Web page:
We have an overdependence on the US market, increased reliance on more costly modes of energy transportation, and rising oil inventories in Western Canada. And . . . oil producers shipping their crude by rail, a higher cost mode of transportation (and a less-safe mode, as pipelines are 2.5 times less likely to experience an oil spill than rail transport). Higher crude-by-rail means that Canadian oil producers absorb higher transportation costs, leading to lower prices for Canadian crude and a wider price differential between Western Canada Select and US . . . West Texas Intermediate.

. . . Between 2009 and 2012 the price differential was roughly 13 per cent (of the US price). And that difference was seen as a cost of doing business in Canada.

In November 2018, just a year ago, Mr. Deputy Speaker, the price differential reached almost 70 per cent of the US crude price, meaning that Canadian heavy oil was sold at only 30 per cent of the value of its US counterpart:

In addition to the negative impacts on oil producers, these high price differentials also result in lower-than-expected royalties . . . and lower corporate income tax revenue for energy-producing provinces and the federal government. This is revenue that could have been used for vital services . . . [and we all know what they are].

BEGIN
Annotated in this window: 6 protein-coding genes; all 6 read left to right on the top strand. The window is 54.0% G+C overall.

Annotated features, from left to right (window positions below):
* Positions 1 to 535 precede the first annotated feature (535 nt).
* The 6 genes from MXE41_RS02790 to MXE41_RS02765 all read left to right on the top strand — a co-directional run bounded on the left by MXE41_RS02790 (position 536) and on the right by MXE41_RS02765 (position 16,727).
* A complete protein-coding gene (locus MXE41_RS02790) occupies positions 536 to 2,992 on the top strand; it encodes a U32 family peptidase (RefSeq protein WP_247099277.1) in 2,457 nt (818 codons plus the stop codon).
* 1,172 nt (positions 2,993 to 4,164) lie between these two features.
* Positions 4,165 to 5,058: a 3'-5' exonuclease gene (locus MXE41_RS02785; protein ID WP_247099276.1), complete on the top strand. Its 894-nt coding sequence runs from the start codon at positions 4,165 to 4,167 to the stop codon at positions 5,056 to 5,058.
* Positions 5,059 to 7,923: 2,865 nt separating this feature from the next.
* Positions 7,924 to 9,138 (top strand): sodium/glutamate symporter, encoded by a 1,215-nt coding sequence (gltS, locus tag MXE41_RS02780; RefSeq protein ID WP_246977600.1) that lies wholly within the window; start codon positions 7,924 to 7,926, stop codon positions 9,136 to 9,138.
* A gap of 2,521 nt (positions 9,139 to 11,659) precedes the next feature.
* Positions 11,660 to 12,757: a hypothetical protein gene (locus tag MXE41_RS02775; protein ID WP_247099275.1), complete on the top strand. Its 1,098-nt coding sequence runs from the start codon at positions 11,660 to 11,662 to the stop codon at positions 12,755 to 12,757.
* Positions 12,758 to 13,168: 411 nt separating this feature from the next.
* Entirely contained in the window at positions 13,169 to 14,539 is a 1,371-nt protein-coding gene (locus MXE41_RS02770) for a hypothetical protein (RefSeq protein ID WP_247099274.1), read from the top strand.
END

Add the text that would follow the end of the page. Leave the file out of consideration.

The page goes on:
In response to the drastic price discount, in late-2018 the previous Alberta government introduced a temporary production limit on oil producers in an attempt to address excess supply and insufficient export capacity. Since this limit was implemented, the price differential has narrowed [at the expense of production, Mr. Deputy Speaker]. But clearly, building new export pipelines remains the only long-term solution to ensure Canada’s valuable exports receive prices closer to world . . . prices.

The real issue [they go on to say] is that . . . heavy oil producers lost a staggering $20.6 billion in forgone revenues last year . . . Again, that’s roughly one per cent of our economy lost because we can’t deliver our product to international markets to secure better prices. This loss of revenue has far-reaching consequences . . . [in] investment . . . job creation and ultimately less prosperity for Canadians.

It concludes by saying:

Unless Canadians are willing to continue to incur large losses and less investment, Ottawa and several key provincial governments must cooperate to get pipelines built.

Now, Mr. Deputy Speaker, you know that and I know it and every member, at least on this side of the floor, knows it but the members opposite, not so much, Mr. Speaker. Their national leader, Jagmeet Singh, had this to say about pipelines on October 24th, 2019. Mr. Singh said:

Yesterday, I was happy to speak with Alberta NDP Leader Rachel Notley. Ms. Notley repeated her support for the Trans Mountain pipeline expansion and I told her that I continue to oppose the pipeline . . .